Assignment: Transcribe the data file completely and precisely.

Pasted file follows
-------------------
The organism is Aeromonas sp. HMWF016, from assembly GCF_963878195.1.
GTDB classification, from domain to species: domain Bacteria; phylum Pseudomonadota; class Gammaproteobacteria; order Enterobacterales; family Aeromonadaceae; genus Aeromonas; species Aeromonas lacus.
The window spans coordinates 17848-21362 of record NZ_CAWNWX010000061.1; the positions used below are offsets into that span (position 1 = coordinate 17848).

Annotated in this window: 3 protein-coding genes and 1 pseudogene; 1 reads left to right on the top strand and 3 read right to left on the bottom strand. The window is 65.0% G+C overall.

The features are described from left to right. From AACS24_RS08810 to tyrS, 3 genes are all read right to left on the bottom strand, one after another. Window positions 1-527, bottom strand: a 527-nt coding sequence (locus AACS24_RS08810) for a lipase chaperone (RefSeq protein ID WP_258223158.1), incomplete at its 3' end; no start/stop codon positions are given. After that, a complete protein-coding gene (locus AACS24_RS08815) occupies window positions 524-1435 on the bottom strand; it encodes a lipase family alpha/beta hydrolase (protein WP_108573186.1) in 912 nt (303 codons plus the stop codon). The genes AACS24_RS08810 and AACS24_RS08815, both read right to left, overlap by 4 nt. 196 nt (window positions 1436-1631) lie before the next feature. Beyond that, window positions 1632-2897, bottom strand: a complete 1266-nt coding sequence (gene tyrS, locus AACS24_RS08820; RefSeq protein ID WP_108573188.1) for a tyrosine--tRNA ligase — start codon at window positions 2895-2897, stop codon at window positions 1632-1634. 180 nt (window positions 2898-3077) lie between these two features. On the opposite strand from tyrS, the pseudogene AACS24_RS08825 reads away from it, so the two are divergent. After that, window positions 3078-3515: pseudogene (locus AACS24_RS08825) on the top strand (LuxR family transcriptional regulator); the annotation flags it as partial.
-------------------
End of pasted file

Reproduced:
The organism is Aeromonas sp. HMWF016, from assembly GCF_963878195.1.
GTDB classification, from domain to species: domain Bacteria; phylum Pseudomonadota; class Gammaproteobacteria; order Enterobacterales; family Aeromonadaceae; genus Aeromonas; species Aeromonas lacus.
The window spans coordinates 17848-21362 of record NZ_CAWNWX010000061.1; the positions used below are offsets into that span (position 1 = coordinate 17848).

Annotated in this window: 3 protein-coding genes and 1 pseudogene; 1 reads left to right on the top strand and 3 read right to left on the bottom strand. The window is 65.0% G+C overall.

The features are described from left to right. From AACS24_RS08810 to tyrS, 3 genes are all read right to left on the bottom strand, one after another. Window positions 1-527, bottom strand: a 527-nt coding sequence (locus AACS24_RS08810) for a lipase chaperone (RefSeq protein ID WP_258223158.1), incomplete at its 3' end; no start/stop codon positions are given. After that, a complete protein-coding gene (locus AACS24_RS08815) occupies window positions 524-1435 on the bottom strand; it encodes a lipase family alpha/beta hydrolase (protein WP_108573186.1) in 912 nt (303 codons plus the stop codon). The genes AACS24_RS08810 and AACS24_RS08815, both read right to left, overlap by 4 nt. 196 nt (window positions 1436-1631) lie before the next feature. Beyond that, window positions 1632-2897, bottom strand: a complete 1266-nt coding sequence (gene tyrS, locus AACS24_RS08820; RefSeq protein ID WP_108573188.1) for a tyrosine--tRNA ligase — start codon at window positions 2895-2897, stop codon at window positions 1632-1634. 180 nt (window positions 2898-3077) lie between these two features. On the opposite strand from tyrS, the pseudogene AACS24_RS08825 reads away from it, so the two are divergent. After that, window positions 3078-3515: pseudogene (locus AACS24_RS08825) on the top strand (LuxR family transcriptional regulator); the annotation flags it as partial.